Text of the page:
The stigma for mental health clients continues to negatively impact communities of all kinds. The taboo of being mentally unwell crosses all socioeconomic levels, age groups, races, religions and professions. Similar to a physical health diagnosis; some people simply do not want to know, they are ashamed or in denial of their symptoms and self medicate. Whether you are the potential client or close to the potential client I believe the general consensus is, having a mental health crisis can be scary for everyone involved.
As a therapist, my goal is to discuss mental wellness with as many people as possible to help normalize seeking treatment for mental health and wellness. What better time to have an open dialogue about mental health than now with the many changes in our healthcare system. It would be ideal if everyone could set aside their assumptions, fears and negative perspectives about mental health. We can help those around us seek help without the fear of labeling and minimizing with a few tips. Below are a few ways to help someone that appears to need help achieving mental wellness.
What Can you Do....
Get educated. Learn the facts about symptoms you experience or observe in someone else. Mental health needs are not the same in everyone and can manifest differently for each person. Everyone will not need a diagnose, hospitalization or medication.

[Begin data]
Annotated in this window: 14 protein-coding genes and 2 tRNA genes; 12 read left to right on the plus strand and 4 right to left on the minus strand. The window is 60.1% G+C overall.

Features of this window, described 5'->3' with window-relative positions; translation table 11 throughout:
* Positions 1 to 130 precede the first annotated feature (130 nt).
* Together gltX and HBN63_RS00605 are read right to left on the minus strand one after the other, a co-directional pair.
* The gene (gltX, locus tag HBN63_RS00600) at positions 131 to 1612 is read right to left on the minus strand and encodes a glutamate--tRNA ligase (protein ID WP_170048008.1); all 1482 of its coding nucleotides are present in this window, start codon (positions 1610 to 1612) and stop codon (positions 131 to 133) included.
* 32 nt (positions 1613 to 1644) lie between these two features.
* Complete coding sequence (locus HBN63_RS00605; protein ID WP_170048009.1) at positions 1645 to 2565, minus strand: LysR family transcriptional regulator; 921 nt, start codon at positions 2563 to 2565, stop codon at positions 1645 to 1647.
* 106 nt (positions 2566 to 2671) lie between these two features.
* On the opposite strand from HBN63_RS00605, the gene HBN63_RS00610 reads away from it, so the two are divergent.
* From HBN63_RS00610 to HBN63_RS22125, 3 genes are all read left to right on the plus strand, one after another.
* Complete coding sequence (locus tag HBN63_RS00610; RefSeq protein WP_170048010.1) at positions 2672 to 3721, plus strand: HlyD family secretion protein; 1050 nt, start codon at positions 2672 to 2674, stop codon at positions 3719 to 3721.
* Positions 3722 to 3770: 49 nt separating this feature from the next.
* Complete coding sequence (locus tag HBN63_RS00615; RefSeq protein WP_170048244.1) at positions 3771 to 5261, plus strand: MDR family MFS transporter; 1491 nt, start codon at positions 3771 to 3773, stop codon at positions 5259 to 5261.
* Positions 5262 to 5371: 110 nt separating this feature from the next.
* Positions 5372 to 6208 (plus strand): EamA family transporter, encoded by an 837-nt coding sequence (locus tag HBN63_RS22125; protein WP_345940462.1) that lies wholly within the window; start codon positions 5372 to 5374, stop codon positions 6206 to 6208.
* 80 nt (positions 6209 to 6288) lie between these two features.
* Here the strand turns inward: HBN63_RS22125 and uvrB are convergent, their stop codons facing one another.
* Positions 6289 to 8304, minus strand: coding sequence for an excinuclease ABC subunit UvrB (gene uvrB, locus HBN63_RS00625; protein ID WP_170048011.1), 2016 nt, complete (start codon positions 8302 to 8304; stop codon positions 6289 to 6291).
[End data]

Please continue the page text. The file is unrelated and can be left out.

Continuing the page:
Know who to call and when. There is only so much self medicating once can do before the symptoms become too much to manage. Simply talking about mental health will not give a person any ideas. Sometimes, someone initiating a discussion can break the ice and start the process. Know the resources in your community and call 911 or go to the nearest emergency department when the symptoms appear unmanageable.
Be supportive. If you are struggling with providing support, connect with someone that is empathetic to you and can possibly lead you in the right direction. There are a number treatments available and it takes courage to seek the help. The difference between someone seeking help or silently fighting can be the support of one helpful individual.
Be aware of your own judgements and prejudices. We all have them; and unfortunately many come from other uneducated individuals passing on poor information. Be honest about your own shame and guilt about mental health so that you can be an active participant in ending the stigma.
Listen, listen, listen. Whether you have a mental health diagnosis or not - we all want to be heard. We all want to know that someone is listening to us and/or trying to understand what we need. Just because you don’t understand the symptoms does not mean you are not able to help.
Support mental health organizations and providers. Many organizations close due to funding and lack of community support. Volunteering your time and/or money goes a long way to provide resources for those in need of services. You may not know who you helped specifically but your contribution can help other professionals and volunteers with ending the negative stigma.
Mental health care and treatment is a universal issue and awareness is one of the critical pieces to making treatment available.